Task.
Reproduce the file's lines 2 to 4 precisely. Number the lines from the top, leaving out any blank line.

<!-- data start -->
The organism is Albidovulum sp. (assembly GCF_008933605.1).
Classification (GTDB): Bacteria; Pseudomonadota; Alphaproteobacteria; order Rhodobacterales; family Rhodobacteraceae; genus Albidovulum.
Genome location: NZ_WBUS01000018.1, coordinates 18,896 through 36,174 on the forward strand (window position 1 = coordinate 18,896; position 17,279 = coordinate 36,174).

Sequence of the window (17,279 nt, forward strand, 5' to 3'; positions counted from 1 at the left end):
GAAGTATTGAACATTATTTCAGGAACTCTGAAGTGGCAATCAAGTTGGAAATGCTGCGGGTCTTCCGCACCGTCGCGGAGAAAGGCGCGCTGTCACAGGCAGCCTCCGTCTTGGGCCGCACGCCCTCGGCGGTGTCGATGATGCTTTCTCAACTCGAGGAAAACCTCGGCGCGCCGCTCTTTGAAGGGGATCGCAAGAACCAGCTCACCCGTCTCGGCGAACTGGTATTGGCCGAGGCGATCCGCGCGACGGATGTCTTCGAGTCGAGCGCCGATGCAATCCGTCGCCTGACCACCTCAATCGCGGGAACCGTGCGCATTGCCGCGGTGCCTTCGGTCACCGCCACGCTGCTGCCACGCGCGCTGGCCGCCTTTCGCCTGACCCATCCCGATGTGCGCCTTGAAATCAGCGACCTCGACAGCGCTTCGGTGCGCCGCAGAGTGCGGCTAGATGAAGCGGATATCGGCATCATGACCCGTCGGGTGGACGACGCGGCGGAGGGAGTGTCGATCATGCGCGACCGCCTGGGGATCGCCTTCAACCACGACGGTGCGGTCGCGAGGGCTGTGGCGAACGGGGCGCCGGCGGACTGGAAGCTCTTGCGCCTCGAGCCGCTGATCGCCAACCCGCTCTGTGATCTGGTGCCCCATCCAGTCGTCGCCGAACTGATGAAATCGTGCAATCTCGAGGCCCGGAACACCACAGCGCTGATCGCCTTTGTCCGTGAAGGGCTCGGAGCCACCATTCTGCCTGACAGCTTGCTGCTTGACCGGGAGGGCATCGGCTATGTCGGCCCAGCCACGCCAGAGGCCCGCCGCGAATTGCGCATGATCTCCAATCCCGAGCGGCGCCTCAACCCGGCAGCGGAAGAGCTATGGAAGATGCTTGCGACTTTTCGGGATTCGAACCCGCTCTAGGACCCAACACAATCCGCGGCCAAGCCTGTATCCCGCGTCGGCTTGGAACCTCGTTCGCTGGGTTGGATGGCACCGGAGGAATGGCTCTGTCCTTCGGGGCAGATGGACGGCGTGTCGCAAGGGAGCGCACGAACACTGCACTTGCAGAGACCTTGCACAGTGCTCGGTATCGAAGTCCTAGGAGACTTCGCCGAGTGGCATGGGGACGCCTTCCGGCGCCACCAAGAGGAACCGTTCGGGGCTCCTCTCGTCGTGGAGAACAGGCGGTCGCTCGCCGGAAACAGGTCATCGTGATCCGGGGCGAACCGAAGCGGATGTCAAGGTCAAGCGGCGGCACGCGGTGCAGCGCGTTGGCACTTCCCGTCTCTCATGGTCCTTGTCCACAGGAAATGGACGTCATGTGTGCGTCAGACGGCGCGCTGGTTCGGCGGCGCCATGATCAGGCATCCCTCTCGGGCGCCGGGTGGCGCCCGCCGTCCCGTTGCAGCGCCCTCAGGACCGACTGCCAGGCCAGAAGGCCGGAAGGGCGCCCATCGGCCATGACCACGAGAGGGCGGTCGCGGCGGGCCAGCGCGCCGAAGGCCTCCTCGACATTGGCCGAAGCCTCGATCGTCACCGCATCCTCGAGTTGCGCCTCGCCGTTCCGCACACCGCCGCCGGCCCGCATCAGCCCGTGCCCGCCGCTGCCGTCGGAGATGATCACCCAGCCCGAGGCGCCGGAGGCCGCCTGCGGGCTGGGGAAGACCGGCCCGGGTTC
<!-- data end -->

Classification (GTDB): Bacteria; Pseudomonadota; Alphaproteobacteria; order Rhodobacterales; family Rhodobacteraceae; genus Albidovulum.
Genome location: NZ_WBUS01000018.1, coordinates 18,896 through 36,174 on the forward strand (window position 1 = coordinate 18,896; position 17,279 = coordinate 36,174).

Sequence of the window (17,279 nt, forward strand, 5' to 3'; positions counted from 1 at the left end):